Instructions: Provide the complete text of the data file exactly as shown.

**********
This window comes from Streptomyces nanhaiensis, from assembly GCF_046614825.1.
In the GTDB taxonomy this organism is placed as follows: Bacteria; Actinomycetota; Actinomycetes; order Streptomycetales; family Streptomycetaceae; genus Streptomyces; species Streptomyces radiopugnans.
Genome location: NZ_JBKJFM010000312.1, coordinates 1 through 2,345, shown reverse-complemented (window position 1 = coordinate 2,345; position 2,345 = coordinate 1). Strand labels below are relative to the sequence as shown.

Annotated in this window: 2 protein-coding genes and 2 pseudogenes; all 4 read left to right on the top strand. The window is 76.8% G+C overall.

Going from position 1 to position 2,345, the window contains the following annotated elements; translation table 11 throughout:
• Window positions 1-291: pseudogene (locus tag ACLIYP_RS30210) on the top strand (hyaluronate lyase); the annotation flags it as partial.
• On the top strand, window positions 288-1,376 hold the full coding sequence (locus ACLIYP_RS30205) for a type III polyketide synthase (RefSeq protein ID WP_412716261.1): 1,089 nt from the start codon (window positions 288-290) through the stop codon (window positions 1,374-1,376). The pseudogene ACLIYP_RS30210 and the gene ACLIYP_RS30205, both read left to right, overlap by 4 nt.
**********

This window comes from Streptomyces nanhaiensis, from assembly GCF_046614825.1.
In the GTDB taxonomy this organism is placed as follows: Bacteria; Actinomycetota; Actinomycetes; order Streptomycetales; family Streptomycetaceae; genus Streptomyces; species Streptomyces radiopugnans.
Genome location: NZ_JBKJFM010000312.1, coordinates 1 through 2,345, shown reverse-complemented (window position 1 = coordinate 2,345; position 2,345 = coordinate 1). Strand labels below are relative to the sequence as shown.

Annotated in this window: 2 protein-coding genes and 2 pseudogenes; all 4 read left to right on the top strand. The window is 76.8% G+C overall.

Going from position 1 to position 2,345, the window contains the following annotated elements; translation table 11 throughout:
• Window positions 1-291: pseudogene (locus tag ACLIYP_RS30210) on the top strand (hyaluronate lyase); the annotation flags it as partial.
• On the top strand, window positions 288-1,376 hold the full coding sequence (locus ACLIYP_RS30205) for a type III polyketide synthase (RefSeq protein ID WP_412716261.1): 1,089 nt from the start codon (window positions 288-290) through the stop codon (window positions 1,374-1,376). The pseudogene ACLIYP_RS30210 and the gene ACLIYP_RS30205, both read left to right, overlap by 4 nt.